Original Link: http://www.reuters.com/article/scienceNews/idUSN1953066020080919?sp=true
By Maggie Fox, Health and Science Editor
Satellite images taken at night show heavily Sunni Arab neighborhoods of Baghdad began emptying before a U.S. troop surge in 2007, graphic evidence of ethnic cleansing that preceded a drop in violence, according to a report published on Friday.
The images support the view of international refugee organizations and Iraq experts that a major population shift was a key factor in the decline in sectarian violence, particularly in the Iraqi capital, the epicenter of the bloodletting in which hundreds of thousands were killed.
Minority Sunni Arabs were driven out of many neighborhoods by Shi'ite militants enraged by the bombing of the Samarra mosque in February 2006. The bombing, blamed on the Sunni militant group al Qaeda, sparked a wave of sectarian violence.
"By the launch of the surge, many of the targets of conflict had either been killed or fled the country, and they turned off the lights when they left," geography professor John Agnew of the University of California Los Angeles, who led the study, said in a statement.
"Essentially, our interpretation is that violence has declined in Baghdad because of intercommunal violence that reached a climax as the surge was beginning," said Agnew, who studies ethnic conflict.
Some 2 million Iraqis are displaced within Iraq, while 2 million more have sought refuge in neighboring Syria and Jordan. Previously religiously mixed neighborhoods of Baghdad became homogenized Sunni or Shi'ite Muslim enclaves.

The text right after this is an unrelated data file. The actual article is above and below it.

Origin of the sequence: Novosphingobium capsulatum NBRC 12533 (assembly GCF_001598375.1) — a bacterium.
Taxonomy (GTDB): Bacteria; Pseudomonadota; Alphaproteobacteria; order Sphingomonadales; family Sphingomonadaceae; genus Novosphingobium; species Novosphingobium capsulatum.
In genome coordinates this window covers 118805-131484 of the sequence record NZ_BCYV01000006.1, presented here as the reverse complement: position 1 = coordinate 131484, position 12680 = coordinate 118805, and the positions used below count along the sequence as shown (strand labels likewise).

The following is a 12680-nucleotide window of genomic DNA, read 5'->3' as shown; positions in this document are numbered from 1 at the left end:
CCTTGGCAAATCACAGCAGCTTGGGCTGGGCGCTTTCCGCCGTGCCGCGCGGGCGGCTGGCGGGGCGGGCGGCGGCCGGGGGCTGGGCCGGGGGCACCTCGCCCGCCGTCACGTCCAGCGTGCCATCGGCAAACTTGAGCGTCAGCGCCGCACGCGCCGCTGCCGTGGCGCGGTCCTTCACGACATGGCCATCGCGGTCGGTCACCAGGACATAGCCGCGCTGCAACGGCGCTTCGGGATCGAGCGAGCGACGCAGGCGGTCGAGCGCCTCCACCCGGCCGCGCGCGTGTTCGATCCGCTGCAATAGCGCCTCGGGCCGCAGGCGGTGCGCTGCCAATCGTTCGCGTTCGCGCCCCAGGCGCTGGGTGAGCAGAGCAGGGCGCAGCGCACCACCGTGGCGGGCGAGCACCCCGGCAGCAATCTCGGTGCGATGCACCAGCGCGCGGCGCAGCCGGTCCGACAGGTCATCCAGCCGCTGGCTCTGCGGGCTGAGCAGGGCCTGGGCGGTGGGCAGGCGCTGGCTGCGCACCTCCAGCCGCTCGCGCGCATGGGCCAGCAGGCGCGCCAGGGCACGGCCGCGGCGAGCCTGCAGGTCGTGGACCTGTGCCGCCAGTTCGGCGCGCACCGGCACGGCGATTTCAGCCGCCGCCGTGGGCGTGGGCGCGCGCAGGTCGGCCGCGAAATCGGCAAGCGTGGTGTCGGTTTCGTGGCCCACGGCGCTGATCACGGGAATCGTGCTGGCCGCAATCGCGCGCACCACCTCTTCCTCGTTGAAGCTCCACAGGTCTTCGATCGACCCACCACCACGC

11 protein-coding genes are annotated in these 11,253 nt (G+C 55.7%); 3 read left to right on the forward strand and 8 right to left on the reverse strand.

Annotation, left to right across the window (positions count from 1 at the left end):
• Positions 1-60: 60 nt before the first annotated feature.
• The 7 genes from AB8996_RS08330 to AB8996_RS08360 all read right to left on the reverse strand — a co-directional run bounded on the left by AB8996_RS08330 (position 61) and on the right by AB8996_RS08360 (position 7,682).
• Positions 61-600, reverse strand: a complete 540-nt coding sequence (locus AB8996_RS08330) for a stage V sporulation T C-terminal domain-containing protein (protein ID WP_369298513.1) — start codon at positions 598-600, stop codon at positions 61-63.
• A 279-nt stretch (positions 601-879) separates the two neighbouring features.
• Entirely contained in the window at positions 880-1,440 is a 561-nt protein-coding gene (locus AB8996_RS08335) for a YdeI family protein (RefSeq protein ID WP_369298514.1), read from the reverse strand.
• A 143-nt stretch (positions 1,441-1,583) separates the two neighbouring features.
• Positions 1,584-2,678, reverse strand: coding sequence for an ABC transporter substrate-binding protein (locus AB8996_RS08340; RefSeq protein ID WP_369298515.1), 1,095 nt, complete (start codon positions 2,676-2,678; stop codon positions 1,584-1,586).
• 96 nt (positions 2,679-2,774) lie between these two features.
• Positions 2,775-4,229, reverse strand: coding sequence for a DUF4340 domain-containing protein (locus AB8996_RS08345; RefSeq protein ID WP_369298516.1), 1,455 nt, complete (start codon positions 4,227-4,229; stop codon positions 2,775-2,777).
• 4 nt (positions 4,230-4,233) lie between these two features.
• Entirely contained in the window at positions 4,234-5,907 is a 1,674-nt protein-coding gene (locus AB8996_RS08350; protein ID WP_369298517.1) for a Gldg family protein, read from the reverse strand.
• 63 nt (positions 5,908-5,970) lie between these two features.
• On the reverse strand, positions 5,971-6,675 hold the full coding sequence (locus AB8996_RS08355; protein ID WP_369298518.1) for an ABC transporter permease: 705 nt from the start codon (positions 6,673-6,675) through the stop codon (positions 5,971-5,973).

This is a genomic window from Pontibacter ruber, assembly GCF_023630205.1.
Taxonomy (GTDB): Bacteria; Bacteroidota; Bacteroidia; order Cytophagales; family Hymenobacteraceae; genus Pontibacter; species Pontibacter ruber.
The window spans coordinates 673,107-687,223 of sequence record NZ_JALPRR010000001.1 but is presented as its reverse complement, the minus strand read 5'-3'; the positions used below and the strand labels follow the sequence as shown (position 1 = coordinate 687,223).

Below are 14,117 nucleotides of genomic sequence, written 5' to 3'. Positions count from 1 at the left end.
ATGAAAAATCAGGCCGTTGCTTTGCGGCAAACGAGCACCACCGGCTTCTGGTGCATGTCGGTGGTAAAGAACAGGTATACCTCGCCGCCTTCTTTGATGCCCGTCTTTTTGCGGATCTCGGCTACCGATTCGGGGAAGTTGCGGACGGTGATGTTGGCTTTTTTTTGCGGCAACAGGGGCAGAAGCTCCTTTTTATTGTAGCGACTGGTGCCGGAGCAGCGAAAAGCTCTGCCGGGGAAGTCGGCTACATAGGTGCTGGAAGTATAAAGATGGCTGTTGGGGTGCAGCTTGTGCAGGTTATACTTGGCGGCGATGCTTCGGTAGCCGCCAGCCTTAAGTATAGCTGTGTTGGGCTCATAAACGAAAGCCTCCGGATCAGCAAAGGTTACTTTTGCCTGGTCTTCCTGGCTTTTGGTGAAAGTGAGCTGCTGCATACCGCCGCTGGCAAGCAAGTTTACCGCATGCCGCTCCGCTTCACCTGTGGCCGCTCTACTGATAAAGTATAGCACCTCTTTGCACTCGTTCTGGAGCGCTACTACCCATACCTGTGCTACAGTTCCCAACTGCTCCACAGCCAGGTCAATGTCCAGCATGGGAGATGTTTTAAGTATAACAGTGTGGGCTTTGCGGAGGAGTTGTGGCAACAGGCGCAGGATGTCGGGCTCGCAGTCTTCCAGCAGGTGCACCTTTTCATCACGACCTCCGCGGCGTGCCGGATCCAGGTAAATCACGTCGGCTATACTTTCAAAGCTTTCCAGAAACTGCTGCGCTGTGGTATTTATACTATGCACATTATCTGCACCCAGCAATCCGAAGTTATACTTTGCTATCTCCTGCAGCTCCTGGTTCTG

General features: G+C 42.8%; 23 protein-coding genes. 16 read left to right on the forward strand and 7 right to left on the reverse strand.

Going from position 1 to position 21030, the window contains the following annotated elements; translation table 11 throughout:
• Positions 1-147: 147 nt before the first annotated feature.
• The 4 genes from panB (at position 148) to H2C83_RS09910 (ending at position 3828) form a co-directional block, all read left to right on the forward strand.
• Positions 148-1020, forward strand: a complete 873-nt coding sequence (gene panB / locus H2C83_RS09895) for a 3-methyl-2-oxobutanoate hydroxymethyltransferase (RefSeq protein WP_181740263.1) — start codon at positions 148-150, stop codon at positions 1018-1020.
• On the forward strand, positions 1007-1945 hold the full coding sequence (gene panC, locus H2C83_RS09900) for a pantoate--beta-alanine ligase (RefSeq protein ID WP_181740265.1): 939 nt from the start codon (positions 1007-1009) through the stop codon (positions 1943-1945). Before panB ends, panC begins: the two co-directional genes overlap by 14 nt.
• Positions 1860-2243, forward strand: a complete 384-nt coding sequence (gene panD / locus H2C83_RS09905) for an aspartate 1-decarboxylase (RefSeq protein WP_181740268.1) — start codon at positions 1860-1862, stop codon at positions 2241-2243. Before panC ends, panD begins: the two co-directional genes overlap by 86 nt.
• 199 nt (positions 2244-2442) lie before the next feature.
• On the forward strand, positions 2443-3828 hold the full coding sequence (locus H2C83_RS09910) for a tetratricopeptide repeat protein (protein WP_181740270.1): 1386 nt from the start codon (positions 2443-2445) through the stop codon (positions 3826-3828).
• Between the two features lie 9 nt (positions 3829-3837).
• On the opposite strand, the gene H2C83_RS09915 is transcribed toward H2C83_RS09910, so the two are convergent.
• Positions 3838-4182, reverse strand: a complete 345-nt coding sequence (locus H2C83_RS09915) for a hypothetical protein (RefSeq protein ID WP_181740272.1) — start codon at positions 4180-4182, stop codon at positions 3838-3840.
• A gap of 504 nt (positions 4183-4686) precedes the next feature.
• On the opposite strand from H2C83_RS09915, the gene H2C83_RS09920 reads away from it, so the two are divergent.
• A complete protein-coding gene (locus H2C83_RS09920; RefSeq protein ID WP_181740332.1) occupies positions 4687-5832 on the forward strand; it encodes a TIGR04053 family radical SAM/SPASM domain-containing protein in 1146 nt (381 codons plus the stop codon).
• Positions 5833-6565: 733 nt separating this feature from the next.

The study, published in the journal Environment and Planning A, provides more evidence of ethnic conflict in Iraq, which peaked just before U.S. President George W. Bush ordered the deployment of about 30,000 extra U.S. troops.
The extent to which the troop build-up helped halt Iraq's slide into sectarian civil war has been debated, particularly in the United States, with supporters of the surge saying it was the main contributing factor, and others arguing it was simply one of a number of factors.
"Our findings suggest that the surge has had no observable effect, except insofar as it has helped to provide a seal of approval for a process of ethno-sectarian neighborhood homogenization that is now largely achieved," Agnew's team wrote in their report.
Agnew's team used publicly available infrared night imagery from a weather satellite operated by the U.S. Air Force.
"The overall night light signature of Baghdad since the U.S. invasion appears to have increased between 2003 and 2006 and then declined dramatically from 20 March 2006 through 16 December 2007," their report said.
They said the night lights of Shi'ite-dominated Sadr City remained constant, as did lights in the Green Zone government and diplomatic compound in central Baghdad. Lights increased in the eastern New Baghdad district, another Shi'ite enclave.
Satellite studies have also been used to help document forced relocations in Myanmar and ethnic cleansing in Uganda.
(Reporting by Maggie Fox, editing by Ross Colvin)